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The universal initial mass function in the extended ultraviolet disk of M83



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Koda, Jin and Yagi, Masafumi and Boissier, Samuel and Gil de Paz, Armando and Imanishi, Masatoshi and Meyer, Jennifer Donovan and Madore, Barry F. and Thilker, David A. (2012) The universal initial mass function in the extended ultraviolet disk of M83. Astrophysical journal, 749 (1). ISSN 0004-637X

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Official URL: http://dx.doi.org/10.1088/0004-637X/749/1/20


We report deep Subaru Hα observations of the extended ultraviolet (XUV) disk of M83. These new observations enable the first complete census of very young stellar clusters over the entire XUV disk. Combining Subaru and Galaxy Evolution Explorer data with a stellar population synthesis model, we find that (1) the standard, but stochastically sampled, initial mass function (IMF) is preferred over the truncated IMF because there are low-mass stellar clusters (10^2-3 M_☉) that host massive O-type stars; (2) the standard Salpeter IMF and a simple aging effect explain the counts of far-UV (FUV)-bright and Hα-bright clusters with masses >10^3 M_☉; and (3) the Hα-to-FUV flux ratio over the XUV disk supports the standard IMF. To reach conclusion (2), we assumed instantaneous cluster formation and a constant cluster formation rate over the XUV disk. The Subaru Prime Focus Camera covers a large area even outside the XUV disk—far beyond the detection limit of the H I gas. This enables us to statistically separate the stellar clusters in the disk from background contamination. The new data, model, and previous spectroscopic studies provide overall consistent results with respect to the internal dust extinction (A V ~ 0.1 mag) and low metallicity (~0.2 Z_☉) using the dust extinction curve of the Small Magellanic Cloud. The minimum cluster mass for avoiding the upper IMF incompleteness due to stochastic sampling and the spectral energy distributions of O, B, and A stars are discussed in the Appendices.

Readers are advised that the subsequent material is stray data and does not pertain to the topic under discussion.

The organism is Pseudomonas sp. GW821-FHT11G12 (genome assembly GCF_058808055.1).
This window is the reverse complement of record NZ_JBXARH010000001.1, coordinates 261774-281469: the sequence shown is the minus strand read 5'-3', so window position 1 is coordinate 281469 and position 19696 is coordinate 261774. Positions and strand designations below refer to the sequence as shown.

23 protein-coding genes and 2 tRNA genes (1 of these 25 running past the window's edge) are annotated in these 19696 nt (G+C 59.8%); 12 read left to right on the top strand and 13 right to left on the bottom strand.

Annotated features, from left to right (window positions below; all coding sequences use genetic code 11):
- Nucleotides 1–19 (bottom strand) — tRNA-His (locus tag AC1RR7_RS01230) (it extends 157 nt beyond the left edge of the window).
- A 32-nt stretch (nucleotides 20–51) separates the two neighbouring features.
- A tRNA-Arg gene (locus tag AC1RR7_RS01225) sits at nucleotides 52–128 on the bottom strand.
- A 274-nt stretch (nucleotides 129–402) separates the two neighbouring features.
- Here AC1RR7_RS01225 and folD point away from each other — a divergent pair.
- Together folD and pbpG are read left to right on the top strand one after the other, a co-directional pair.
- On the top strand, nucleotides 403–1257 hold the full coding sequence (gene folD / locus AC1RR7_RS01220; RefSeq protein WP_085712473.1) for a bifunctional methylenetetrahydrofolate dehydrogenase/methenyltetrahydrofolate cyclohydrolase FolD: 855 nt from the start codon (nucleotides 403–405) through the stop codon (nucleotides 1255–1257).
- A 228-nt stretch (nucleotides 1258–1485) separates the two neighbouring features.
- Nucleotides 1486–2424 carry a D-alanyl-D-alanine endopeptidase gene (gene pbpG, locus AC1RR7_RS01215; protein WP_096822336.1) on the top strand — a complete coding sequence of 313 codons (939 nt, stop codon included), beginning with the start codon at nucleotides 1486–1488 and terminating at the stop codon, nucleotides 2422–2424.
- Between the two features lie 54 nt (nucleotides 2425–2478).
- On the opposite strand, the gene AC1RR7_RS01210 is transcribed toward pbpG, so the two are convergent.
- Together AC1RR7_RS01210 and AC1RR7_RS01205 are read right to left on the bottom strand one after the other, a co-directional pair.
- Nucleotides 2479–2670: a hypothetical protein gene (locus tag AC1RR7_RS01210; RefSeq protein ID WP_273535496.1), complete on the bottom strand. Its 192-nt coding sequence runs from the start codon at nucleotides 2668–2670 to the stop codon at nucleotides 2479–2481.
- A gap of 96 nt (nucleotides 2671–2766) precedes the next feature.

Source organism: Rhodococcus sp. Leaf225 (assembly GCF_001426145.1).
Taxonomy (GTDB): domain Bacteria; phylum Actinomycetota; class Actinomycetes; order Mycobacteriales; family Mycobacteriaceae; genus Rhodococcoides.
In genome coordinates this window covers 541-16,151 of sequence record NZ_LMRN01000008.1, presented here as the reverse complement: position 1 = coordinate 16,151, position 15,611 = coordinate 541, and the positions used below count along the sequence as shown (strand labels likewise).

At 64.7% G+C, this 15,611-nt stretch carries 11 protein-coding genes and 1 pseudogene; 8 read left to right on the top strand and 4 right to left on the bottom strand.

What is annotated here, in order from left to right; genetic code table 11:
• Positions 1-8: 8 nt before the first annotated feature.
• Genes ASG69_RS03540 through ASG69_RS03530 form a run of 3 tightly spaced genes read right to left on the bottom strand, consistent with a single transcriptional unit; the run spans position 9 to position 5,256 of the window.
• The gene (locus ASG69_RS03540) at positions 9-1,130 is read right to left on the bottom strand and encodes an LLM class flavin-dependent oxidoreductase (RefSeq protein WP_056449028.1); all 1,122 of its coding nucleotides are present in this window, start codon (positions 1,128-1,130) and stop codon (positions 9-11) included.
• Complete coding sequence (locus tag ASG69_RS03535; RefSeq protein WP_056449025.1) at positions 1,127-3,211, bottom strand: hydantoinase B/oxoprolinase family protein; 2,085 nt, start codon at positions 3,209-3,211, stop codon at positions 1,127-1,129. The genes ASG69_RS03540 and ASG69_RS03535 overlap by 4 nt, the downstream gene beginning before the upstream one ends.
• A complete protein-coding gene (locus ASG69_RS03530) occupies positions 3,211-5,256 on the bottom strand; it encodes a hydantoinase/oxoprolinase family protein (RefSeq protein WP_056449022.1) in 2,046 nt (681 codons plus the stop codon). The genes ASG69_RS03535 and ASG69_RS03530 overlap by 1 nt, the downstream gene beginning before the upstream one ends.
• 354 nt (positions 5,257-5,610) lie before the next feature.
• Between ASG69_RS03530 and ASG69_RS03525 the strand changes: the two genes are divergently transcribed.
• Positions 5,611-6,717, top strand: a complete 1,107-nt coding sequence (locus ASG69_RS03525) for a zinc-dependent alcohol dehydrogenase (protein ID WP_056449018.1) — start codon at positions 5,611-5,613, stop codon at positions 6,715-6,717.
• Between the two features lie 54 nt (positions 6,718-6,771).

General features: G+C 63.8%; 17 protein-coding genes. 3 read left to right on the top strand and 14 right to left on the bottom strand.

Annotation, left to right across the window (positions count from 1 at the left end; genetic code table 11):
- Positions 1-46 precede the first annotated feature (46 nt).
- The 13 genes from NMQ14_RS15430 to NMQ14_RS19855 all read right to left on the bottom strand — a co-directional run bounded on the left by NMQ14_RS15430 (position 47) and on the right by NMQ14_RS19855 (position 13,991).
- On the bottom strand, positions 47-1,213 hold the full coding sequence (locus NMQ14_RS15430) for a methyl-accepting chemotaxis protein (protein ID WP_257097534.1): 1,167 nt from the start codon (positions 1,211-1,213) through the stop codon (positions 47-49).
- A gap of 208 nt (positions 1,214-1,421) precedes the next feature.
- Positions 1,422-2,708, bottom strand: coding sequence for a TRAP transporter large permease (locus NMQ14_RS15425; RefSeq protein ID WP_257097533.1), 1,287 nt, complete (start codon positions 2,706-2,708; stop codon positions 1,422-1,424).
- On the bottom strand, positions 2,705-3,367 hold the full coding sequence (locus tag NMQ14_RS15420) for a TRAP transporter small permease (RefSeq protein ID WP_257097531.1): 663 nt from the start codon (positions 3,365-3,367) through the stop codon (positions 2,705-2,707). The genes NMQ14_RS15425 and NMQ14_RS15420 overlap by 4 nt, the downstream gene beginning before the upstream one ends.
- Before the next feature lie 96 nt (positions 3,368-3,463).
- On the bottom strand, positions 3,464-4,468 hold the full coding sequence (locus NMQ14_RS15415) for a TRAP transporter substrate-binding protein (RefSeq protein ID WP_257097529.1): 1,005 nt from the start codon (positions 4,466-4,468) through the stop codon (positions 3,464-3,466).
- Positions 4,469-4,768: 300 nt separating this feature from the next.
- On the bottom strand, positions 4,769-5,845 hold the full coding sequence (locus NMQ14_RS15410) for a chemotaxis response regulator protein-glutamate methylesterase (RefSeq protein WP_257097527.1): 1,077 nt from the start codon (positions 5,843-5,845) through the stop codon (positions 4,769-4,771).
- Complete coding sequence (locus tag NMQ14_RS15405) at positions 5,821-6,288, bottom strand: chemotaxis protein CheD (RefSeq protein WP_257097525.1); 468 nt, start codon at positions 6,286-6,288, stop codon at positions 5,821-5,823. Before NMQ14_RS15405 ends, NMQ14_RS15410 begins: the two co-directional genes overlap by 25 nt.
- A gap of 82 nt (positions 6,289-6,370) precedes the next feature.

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© 2012. The American Astronomical Society. All rights reserved. We thank Sadanori Okamura and Tomoki Hayashino for providing the redshifted H-α filter for Suprime-Cam. J.K. thanks Peter Capak for his help with the IMCAT software and Deane Peterson and Fred Walter for discussion on stellar spectra. A.G.d.P is funded by the "Ramón y Cajal" program of the Spanish MICINN and partly supported by the AYA2009-10368 and Consolider-Ingenio 2010 CSD2006-70 projects. M.I. is supported by Grants-in-Aid for Scientific Research (No. 22012006, 23540273). Data analyses were in part carried out on the common use data analysis computer system at the Astronomical Data Center (ADC) of the National Astronomical Observatory of Japan. This work is based in part on data collected at Subaru Telescope, which is operated by the National Astronomical Observatory of Japan. Some of the data presented in this paper were obtained from the Multimission Archive at the Space Telescope Science Institute (MAST). STScI is operated by the Association of Universities for Research in Astronomy, Inc., under NASA contract NAS5-26555. Support for MAST for non-HST data is provided by the NASA Office of Space Science via grant NNX09AF08G and by other grants and contracts.

Uncontrolled Keywords:Star-formation; Hα; Standard stars; Local universe; Virgo cluster; Suprime-cam; Galaxies; Emission; Dust; Population
Subjects:Sciences > Physics > Astrophysics
Sciences > Physics > Astronomy
ID Code:35186
Deposited On:25 Jan 2016 14:04
Last Modified:10 Dec 2018 15:05

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